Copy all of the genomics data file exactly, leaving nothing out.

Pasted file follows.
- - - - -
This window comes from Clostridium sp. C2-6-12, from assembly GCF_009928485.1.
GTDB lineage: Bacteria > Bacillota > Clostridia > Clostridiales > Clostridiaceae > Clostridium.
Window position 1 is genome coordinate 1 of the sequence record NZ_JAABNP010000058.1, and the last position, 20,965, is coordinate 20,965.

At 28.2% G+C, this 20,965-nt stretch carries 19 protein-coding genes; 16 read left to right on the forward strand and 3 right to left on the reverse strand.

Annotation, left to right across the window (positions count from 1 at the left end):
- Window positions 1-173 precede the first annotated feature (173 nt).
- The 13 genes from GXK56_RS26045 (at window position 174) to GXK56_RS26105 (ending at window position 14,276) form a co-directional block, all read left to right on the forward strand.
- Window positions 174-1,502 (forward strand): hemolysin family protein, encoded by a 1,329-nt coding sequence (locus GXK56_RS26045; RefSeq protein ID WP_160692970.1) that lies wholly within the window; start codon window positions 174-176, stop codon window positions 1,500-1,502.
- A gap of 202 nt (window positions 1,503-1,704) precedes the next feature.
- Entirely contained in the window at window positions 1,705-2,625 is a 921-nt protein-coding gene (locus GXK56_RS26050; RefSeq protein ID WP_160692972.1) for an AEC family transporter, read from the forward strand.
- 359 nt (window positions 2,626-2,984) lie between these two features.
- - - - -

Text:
This window comes from Clostridium sp. C2-6-12, from assembly GCF_009928485.1.
GTDB lineage: Bacteria > Bacillota > Clostridia > Clostridiales > Clostridiaceae > Clostridium.
Window position 1 is genome coordinate 1 of the sequence record NZ_JAABNP010000058.1, and the last position, 20,965, is coordinate 20,965.

At 28.2% G+C, this 20,965-nt stretch carries 19 protein-coding genes; 16 read left to right on the forward strand and 3 right to left on the reverse strand.

Annotation, left to right across the window (positions count from 1 at the left end):
- Window positions 1-173 precede the first annotated feature (173 nt).
- The 13 genes from GXK56_RS26045 (at window position 174) to GXK56_RS26105 (ending at window position 14,276) form a co-directional block, all read left to right on the forward strand.
- Window positions 174-1,502 (forward strand): hemolysin family protein, encoded by a 1,329-nt coding sequence (locus GXK56_RS26045; RefSeq protein ID WP_160692970.1) that lies wholly within the window; start codon window positions 174-176, stop codon window positions 1,500-1,502.
- A gap of 202 nt (window positions 1,503-1,704) precedes the next feature.
- Entirely contained in the window at window positions 1,705-2,625 is a 921-nt protein-coding gene (locus GXK56_RS26050; RefSeq protein ID WP_160692972.1) for an AEC family transporter, read from the forward strand.
- 359 nt (window positions 2,626-2,984) lie between these two features.